When it comes to the promises of persistent location hyper-awareness, the promises of mobile have largely fallen flat. While this has been a bummer for consumers looking for more contextual services from the apps they have installed, this also has been a pain for marketers keen to get their hands on more quality user data.
Bluedot Innovation wants to tackle this by building out tech that can zero-in on smartphone users’ locations in the background. Bluedot announced today they have raised $5.5 million in Series A funding led by a major toll road company, Transurban. The Melbourne startup has raised $13 million to date.
The startup’s tech focuses on dialing-in user location data to just a few meters so that companies utilizing the API can tell whether their marketing efforts are actually turning into consumers visiting physical locations. There are no shortage of players in this space; what makes Bluedot unique, the company insists, is their focus on R&D to develop more precise, low-power solutions that rely on networks and a variety of sensors in the phone to deliver data insightful enough that customers can distinguish what users are doing in tighter urban areas and how they’re getting around.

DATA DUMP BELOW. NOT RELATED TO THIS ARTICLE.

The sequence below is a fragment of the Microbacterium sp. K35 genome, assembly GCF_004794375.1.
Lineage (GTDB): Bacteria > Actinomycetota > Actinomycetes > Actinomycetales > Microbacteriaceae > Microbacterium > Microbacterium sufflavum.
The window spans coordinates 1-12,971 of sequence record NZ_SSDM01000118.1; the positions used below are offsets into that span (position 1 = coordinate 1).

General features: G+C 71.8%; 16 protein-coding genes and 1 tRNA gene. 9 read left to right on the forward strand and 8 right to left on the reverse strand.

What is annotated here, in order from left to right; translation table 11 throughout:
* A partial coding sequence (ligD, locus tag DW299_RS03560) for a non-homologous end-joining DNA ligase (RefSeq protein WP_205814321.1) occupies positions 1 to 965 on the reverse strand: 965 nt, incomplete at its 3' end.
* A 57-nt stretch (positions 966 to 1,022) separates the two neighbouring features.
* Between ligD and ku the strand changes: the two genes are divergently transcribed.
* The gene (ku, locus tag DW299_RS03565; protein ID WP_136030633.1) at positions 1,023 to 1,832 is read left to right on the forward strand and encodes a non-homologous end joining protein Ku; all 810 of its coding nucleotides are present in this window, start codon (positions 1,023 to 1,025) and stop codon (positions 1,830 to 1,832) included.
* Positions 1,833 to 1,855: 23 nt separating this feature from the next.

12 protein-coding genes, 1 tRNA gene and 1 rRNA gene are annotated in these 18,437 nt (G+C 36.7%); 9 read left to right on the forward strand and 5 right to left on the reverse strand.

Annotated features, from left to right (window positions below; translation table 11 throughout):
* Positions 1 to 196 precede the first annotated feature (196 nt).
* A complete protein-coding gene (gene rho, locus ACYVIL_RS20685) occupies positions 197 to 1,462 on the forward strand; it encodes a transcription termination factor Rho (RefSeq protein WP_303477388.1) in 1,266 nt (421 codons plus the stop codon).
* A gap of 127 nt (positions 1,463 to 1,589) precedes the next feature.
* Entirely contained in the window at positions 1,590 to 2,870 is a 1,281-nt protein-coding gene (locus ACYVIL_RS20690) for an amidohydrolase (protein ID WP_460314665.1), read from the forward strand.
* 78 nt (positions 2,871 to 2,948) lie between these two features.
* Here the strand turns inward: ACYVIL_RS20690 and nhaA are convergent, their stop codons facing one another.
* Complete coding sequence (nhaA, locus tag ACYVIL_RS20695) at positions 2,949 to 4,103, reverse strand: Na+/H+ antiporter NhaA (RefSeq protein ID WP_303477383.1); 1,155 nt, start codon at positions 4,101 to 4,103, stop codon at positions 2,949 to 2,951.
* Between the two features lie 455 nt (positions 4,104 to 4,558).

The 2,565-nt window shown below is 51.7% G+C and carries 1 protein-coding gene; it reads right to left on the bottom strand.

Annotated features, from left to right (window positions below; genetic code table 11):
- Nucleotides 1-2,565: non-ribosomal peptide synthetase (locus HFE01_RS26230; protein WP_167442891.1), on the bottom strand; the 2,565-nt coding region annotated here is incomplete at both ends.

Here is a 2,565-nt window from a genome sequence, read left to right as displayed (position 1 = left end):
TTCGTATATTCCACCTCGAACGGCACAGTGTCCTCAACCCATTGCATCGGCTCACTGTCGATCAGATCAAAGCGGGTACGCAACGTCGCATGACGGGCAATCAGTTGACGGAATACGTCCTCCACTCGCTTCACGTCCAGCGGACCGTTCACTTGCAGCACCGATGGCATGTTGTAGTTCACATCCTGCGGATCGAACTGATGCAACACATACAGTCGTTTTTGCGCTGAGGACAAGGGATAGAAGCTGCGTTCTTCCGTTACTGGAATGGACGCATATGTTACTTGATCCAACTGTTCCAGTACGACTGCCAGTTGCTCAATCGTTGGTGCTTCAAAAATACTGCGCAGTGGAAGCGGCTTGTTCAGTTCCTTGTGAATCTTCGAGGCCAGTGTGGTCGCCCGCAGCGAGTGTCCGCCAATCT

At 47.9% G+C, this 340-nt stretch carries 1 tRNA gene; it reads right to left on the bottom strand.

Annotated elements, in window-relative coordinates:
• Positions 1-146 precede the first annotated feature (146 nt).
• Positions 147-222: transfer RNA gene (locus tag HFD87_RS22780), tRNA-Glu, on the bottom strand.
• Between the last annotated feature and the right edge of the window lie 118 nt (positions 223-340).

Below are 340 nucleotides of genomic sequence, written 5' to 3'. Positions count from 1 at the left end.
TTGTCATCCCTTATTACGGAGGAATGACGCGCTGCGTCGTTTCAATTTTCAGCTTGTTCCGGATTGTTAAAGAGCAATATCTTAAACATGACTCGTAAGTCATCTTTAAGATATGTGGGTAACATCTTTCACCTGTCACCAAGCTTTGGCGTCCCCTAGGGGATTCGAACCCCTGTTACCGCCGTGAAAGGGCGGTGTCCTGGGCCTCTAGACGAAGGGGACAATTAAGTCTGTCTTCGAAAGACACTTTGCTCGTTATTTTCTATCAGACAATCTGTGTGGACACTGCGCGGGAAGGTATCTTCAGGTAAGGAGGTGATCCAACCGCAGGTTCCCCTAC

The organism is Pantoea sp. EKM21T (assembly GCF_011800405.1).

Bluedot had initially focused its efforts entirely on developing a service that could make mobile payments for toll roads, the idea being that rather than having to install something on your windshield, you could just download an app, allowing persistent location access so whenever you drove through a tollway that had been mapped within the app, you’d make a payment without any friction.
The startup’s ambitions have certainly expanded since then, particularly through a partnership with Salesforce, though given the fact that this round was led by a toll road company it suffices to say that this use case is still firmly within their sights. In November, the startup released the LinktGO app with Transurban, which allows Australian users to make toll road payments from their phone.
The startup says it’s using this latest fund raise to build out its U.S. office in San Francisco and its Melbourne HQ, where it plans to double its current staff of 30 employees.